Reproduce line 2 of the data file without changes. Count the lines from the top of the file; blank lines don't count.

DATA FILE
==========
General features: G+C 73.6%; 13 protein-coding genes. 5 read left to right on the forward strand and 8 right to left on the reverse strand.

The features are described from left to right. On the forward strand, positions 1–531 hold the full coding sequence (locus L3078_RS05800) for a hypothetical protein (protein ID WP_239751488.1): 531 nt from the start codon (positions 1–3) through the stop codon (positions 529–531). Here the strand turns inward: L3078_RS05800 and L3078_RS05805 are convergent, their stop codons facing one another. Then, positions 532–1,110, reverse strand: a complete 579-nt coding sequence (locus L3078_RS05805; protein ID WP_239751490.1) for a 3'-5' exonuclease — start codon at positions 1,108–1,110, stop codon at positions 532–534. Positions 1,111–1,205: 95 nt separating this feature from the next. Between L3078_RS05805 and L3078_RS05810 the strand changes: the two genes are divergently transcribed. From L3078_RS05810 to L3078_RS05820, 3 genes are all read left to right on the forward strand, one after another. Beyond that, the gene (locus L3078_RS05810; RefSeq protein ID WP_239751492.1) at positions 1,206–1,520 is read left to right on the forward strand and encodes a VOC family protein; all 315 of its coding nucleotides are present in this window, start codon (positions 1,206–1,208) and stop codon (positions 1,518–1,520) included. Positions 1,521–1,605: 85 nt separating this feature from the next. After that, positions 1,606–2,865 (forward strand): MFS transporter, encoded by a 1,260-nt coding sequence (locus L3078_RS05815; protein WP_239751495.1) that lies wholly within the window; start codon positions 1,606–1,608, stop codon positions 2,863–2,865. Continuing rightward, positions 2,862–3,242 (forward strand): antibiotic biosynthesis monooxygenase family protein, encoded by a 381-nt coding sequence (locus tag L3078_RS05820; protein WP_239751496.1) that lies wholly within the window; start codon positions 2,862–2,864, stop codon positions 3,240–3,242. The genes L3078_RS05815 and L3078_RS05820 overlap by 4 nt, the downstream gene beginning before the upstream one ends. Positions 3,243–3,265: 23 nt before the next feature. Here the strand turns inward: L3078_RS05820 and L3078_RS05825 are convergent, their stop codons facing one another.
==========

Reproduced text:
The features are described from left to right. On the forward strand, positions 1–531 hold the full coding sequence (locus L3078_RS05800) for a hypothetical protein (protein ID WP_239751488.1): 531 nt from the start codon (positions 1–3) through the stop codon (positions 529–531). Here the strand turns inward: L3078_RS05800 and L3078_RS05805 are convergent, their stop codons facing one another. Then, positions 532–1,110, reverse strand: a complete 579-nt coding sequence (locus L3078_RS05805; protein ID WP_239751490.1) for a 3'-5' exonuclease — start codon at positions 1,108–1,110, stop codon at positions 532–534. Positions 1,111–1,205: 95 nt separating this feature from the next. Between L3078_RS05805 and L3078_RS05810 the strand changes: the two genes are divergently transcribed. From L3078_RS05810 to L3078_RS05820, 3 genes are all read left to right on the forward strand, one after another. Beyond that, the gene (locus L3078_RS05810; RefSeq protein ID WP_239751492.1) at positions 1,206–1,520 is read left to right on the forward strand and encodes a VOC family protein; all 315 of its coding nucleotides are present in this window, start codon (positions 1,206–1,208) and stop codon (positions 1,518–1,520) included. Positions 1,521–1,605: 85 nt separating this feature from the next. After that, positions 1,606–2,865 (forward strand): MFS transporter, encoded by a 1,260-nt coding sequence (locus L3078_RS05815; protein WP_239751495.1) that lies wholly within the window; start codon positions 1,606–1,608, stop codon positions 2,863–2,865. Continuing rightward, positions 2,862–3,242 (forward strand): antibiotic biosynthesis monooxygenase family protein, encoded by a 381-nt coding sequence (locus tag L3078_RS05820; protein WP_239751496.1) that lies wholly within the window; start codon positions 2,862–2,864, stop codon positions 3,240–3,242. The genes L3078_RS05815 and L3078_RS05820 overlap by 4 nt, the downstream gene beginning before the upstream one ends. Positions 3,243–3,265: 23 nt before the next feature. Here the strand turns inward: L3078_RS05820 and L3078_RS05825 are convergent, their stop codons facing one another.